Managing the Multigenerational Workforce
The Millennial generation has begun making its mark on the U.S. workforce. Within just a few years, this up and coming group will represent the largest demographic in all workplaces. While much thought has been given to how business leaders can get the most from Millennials, the true challenge is a bit more complex: The workforce of the near future will be a multigenerational one, featuring members from between four and six generations.
How Do Generational Differences Affect Workplace Psychology?
The generation into which one is born is an important determinant of personal characteristics. Of course, each individual is different – however, generational trends tend to shape ideas on “big picture” issues such as the value of teamwork and the relationship between the individual and society. Generations can also be thought of as age cohorts, groups of individuals who share some similar experiences (rather than values) as a result of growing up at the same time.
In the United States, generational differences can be even more pronounced than in other parts of the world. As a general rule, an emphasis on individuality, self-expression, and the “pursuit of happiness” has led to faster change on social and political issues than in some other societies. This leads to a distinct stratification of values and ideals, in which people with relatively minor age differences can nonetheless hold radically divergent worldviews.
These differences manifest themselves in the workplace in a variety of ways:
- The compensation, benefits, and “company culture” workers seek from their employers.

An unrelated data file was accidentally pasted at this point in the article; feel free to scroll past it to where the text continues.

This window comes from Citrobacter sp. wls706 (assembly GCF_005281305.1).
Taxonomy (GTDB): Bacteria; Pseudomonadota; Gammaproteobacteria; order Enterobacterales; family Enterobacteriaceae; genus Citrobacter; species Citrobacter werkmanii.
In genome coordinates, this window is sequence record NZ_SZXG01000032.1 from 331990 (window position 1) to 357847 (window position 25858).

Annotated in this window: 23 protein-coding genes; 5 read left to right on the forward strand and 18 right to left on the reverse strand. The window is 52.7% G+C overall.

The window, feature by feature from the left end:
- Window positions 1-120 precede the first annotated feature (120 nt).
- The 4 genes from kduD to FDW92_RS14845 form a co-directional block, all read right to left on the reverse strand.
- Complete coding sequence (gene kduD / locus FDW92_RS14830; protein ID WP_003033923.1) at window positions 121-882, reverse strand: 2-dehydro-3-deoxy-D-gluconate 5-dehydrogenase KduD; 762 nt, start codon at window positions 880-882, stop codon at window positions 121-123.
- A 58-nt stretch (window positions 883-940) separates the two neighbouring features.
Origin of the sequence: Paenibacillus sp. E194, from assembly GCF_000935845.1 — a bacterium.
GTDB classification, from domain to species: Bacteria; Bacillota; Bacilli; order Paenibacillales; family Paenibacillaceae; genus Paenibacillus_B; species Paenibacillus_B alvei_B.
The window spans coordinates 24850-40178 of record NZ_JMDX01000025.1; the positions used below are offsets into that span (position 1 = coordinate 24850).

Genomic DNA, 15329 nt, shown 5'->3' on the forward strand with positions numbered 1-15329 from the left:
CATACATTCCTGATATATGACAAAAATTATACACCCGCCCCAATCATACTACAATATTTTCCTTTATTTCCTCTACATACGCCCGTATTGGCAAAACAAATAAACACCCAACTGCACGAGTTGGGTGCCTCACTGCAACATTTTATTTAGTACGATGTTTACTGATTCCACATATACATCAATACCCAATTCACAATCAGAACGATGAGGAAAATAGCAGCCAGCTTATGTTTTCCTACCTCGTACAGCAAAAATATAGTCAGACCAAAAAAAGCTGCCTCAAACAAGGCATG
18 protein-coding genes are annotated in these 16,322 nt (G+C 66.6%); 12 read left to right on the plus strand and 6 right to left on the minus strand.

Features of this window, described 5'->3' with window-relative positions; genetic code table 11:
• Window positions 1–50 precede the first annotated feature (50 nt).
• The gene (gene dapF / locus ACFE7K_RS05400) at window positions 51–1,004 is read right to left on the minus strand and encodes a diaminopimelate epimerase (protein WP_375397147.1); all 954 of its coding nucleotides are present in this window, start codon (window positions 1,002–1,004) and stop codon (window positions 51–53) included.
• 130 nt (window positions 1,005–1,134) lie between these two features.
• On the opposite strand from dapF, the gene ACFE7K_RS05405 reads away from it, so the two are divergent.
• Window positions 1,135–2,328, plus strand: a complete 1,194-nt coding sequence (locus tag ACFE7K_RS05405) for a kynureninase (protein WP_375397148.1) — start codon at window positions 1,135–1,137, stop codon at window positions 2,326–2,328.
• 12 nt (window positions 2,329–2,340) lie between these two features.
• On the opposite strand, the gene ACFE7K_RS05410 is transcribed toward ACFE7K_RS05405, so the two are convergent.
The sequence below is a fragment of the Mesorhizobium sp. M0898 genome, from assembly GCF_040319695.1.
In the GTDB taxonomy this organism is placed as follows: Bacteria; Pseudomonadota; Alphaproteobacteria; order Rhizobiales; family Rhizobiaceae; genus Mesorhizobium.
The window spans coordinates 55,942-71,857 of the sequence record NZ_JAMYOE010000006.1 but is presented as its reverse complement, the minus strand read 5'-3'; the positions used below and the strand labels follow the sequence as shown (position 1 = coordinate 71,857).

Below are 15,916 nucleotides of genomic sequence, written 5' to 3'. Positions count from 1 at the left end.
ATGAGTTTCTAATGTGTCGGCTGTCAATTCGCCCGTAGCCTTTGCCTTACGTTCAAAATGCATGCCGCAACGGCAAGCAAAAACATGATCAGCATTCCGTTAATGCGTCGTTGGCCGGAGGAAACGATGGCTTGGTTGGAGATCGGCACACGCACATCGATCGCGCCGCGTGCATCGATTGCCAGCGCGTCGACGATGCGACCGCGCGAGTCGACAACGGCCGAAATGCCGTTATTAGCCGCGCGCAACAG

- How employees think about teamwork and dispute resolution in the context of their jobs.
- Communication strategies and most effective ways to get employees on the “same page.”
- Job-changing and job-seeking behavior, including sense of company loyalty or lack of it.
- The relationship between home and work, including issues like overtime and vacation.
Although each generation can be said to have a distinctive psychology of work, the concepts get even more complex when one considers the interactions between work colleagues of different generations. Intergenerational workplaces can fall prey to misunderstandings that would be relatively less likely in more homogenous groups.
Naturally, workplace diversity as a whole is to be encouraged – and the presence of inspiring leadership and a strong company culture can support everyone in working toward the same ends. To achieve that effective leadership, however, it’s important for managers and executives at all levels to cultivate a granular understanding of how generational differences affect the workforce.